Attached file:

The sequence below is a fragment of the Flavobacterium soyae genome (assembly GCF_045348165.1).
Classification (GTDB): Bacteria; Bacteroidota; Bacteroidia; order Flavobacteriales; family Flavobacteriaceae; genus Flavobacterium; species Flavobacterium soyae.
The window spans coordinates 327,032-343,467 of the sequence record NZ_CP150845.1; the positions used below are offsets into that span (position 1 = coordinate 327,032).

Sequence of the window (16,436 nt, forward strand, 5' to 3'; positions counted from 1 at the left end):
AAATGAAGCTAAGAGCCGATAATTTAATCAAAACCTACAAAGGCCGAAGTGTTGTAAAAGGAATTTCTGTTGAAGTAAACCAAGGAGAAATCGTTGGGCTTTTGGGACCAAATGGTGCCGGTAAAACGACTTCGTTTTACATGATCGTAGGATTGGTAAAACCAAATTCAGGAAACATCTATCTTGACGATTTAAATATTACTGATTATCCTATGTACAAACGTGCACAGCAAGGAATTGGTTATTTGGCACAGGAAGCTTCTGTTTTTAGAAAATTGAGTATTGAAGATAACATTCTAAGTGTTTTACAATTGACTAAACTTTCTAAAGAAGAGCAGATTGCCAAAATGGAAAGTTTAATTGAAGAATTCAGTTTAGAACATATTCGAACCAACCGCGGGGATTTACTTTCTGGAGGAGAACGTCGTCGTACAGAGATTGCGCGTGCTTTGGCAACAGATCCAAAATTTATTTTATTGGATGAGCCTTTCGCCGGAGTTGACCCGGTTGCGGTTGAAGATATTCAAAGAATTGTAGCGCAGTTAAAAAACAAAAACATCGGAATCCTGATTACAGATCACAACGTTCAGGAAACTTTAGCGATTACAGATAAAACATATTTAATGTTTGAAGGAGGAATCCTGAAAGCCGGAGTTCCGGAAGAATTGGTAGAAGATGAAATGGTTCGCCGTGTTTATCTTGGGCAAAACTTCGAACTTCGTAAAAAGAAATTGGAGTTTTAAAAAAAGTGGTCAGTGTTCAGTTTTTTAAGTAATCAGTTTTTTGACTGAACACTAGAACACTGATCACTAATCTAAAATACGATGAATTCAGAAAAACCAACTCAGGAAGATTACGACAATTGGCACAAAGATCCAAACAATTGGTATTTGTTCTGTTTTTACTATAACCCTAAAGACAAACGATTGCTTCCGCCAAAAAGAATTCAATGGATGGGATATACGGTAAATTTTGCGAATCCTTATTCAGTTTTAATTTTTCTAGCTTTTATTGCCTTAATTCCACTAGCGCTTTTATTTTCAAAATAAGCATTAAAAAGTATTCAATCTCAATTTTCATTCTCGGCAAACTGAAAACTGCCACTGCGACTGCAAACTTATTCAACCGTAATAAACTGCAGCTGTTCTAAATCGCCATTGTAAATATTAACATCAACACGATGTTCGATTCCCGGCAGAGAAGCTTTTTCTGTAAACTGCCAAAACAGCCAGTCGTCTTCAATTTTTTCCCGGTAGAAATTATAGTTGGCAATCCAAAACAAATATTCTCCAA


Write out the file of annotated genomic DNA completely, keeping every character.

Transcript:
The sequence below is a fragment of the Flavobacterium soyae genome (assembly GCF_045348165.1).
Classification (GTDB): Bacteria; Bacteroidota; Bacteroidia; order Flavobacteriales; family Flavobacteriaceae; genus Flavobacterium; species Flavobacterium soyae.
The window spans coordinates 327,032-343,467 of the sequence record NZ_CP150845.1; the positions used below are offsets into that span (position 1 = coordinate 327,032).

Sequence of the window (16,436 nt, forward strand, 5' to 3'; positions counted from 1 at the left end):
AAATGAAGCTAAGAGCCGATAATTTAATCAAAACCTACAAAGGCCGAAGTGTTGTAAAAGGAATTTCTGTTGAAGTAAACCAAGGAGAAATCGTTGGGCTTTTGGGACCAAATGGTGCCGGTAAAACGACTTCGTTTTACATGATCGTAGGATTGGTAAAACCAAATTCAGGAAACATCTATCTTGACGATTTAAATATTACTGATTATCCTATGTACAAACGTGCACAGCAAGGAATTGGTTATTTGGCACAGGAAGCTTCTGTTTTTAGAAAATTGAGTATTGAAGATAACATTCTAAGTGTTTTACAATTGACTAAACTTTCTAAAGAAGAGCAGATTGCCAAAATGGAAAGTTTAATTGAAGAATTCAGTTTAGAACATATTCGAACCAACCGCGGGGATTTACTTTCTGGAGGAGAACGTCGTCGTACAGAGATTGCGCGTGCTTTGGCAACAGATCCAAAATTTATTTTATTGGATGAGCCTTTCGCCGGAGTTGACCCGGTTGCGGTTGAAGATATTCAAAGAATTGTAGCGCAGTTAAAAAACAAAAACATCGGAATCCTGATTACAGATCACAACGTTCAGGAAACTTTAGCGATTACAGATAAAACATATTTAATGTTTGAAGGAGGAATCCTGAAAGCCGGAGTTCCGGAAGAATTGGTAGAAGATGAAATGGTTCGCCGTGTTTATCTTGGGCAAAACTTCGAACTTCGTAAAAAGAAATTGGAGTTTTAAAAAAAGTGGTCAGTGTTCAGTTTTTTAAGTAATCAGTTTTTTGACTGAACACTAGAACACTGATCACTAATCTAAAATACGATGAATTCAGAAAAACCAACTCAGGAAGATTACGACAATTGGCACAAAGATCCAAACAATTGGTATTTGTTCTGTTTTTACTATAACCCTAAAGACAAACGATTGCTTCCGCCAAAAAGAATTCAATGGATGGGATATACGGTAAATTTTGCGAATCCTTATTCAGTTTTAATTTTTCTAGCTTTTATTGCCTTAATTCCACTAGCGCTTTTATTTTCAAAATAAGCATTAAAAAGTATTCAATCTCAATTTTCATTCTCGGCAAACTGAAAACTGCCACTGCGACTGCAAACTTATTCAACCGTAATAAACTGCAGCTGTTCTAAATCGCCATTGTAAATATTAACATCAACACGATGTTCGATTCCCGGCAGAGAAGCTTTTTCTGTAAACTGCCAAAACAGCCAGTCGTCTTCAATTTTTTCCCGGTAGAAATTATAGTTGGCAATCCAAAACAAATATTCTCCAA